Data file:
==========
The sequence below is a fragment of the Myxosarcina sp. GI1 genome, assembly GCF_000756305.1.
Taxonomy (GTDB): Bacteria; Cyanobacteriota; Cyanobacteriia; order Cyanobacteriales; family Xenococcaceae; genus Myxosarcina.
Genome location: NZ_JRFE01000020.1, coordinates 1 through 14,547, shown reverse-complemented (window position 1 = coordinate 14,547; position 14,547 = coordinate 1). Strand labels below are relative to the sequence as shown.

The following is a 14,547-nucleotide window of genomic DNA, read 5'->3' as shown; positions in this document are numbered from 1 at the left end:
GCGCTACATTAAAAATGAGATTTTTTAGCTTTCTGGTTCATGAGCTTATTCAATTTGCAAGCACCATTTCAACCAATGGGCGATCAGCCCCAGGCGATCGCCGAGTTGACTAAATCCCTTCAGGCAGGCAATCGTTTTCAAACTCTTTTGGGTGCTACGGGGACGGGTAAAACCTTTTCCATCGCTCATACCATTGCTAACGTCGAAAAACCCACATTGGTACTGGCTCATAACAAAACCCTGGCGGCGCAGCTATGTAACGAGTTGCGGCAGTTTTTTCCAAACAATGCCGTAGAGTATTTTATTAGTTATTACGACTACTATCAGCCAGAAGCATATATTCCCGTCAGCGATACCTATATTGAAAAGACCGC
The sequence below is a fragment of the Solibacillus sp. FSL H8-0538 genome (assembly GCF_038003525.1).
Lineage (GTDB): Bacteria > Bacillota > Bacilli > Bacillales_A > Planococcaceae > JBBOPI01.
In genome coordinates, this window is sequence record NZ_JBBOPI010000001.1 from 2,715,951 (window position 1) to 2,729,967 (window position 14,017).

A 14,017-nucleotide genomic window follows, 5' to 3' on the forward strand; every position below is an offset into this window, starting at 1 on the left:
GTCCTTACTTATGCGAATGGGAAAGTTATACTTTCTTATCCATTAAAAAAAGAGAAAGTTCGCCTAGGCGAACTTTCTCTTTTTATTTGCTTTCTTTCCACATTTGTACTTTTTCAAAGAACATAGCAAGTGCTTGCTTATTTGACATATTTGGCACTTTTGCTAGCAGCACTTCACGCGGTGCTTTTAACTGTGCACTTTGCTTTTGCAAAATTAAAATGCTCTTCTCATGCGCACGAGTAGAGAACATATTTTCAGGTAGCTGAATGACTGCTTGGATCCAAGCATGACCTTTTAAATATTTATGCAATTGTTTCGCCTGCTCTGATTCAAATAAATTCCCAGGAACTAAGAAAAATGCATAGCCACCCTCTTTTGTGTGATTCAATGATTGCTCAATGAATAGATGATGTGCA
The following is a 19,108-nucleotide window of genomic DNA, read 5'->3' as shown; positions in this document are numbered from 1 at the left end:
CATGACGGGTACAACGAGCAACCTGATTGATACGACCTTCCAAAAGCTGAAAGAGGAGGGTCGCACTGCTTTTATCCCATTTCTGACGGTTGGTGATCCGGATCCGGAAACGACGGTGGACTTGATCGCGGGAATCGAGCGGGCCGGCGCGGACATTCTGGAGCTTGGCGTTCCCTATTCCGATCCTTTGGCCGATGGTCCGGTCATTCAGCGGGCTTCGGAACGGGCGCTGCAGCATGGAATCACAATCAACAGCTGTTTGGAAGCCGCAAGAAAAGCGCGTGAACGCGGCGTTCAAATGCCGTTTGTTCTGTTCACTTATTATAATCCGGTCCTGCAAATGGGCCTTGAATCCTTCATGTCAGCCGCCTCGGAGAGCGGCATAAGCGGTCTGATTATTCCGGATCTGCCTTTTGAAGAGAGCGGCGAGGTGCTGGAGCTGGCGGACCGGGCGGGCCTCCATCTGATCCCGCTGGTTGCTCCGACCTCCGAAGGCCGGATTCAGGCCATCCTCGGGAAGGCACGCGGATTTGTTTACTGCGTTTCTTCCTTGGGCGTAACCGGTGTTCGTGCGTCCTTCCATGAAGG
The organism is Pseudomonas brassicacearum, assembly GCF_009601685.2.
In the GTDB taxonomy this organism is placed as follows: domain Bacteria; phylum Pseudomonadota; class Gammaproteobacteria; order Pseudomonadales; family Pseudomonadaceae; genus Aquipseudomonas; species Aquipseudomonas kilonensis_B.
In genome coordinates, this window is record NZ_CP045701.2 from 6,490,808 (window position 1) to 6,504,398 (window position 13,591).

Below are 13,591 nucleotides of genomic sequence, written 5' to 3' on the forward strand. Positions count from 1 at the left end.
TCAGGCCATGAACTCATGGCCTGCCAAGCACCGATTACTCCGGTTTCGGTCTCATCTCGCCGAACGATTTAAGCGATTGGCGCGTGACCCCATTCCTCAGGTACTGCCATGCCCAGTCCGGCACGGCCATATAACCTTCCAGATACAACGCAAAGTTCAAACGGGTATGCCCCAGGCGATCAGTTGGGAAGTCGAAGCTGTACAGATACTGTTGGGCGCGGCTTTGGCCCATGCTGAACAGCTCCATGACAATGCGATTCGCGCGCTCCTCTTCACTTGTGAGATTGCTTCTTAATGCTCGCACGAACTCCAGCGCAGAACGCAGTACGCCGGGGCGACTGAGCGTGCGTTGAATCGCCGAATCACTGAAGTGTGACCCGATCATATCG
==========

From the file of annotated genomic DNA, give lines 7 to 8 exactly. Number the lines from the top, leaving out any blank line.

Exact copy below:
Lineage (GTDB): Bacteria > Bacillota > Bacilli > Bacillales_A > Planococcaceae > JBBOPI01.
In genome coordinates, this window is sequence record NZ_JBBOPI010000001.1 from 2,715,951 (window position 1) to 2,729,967 (window position 14,017).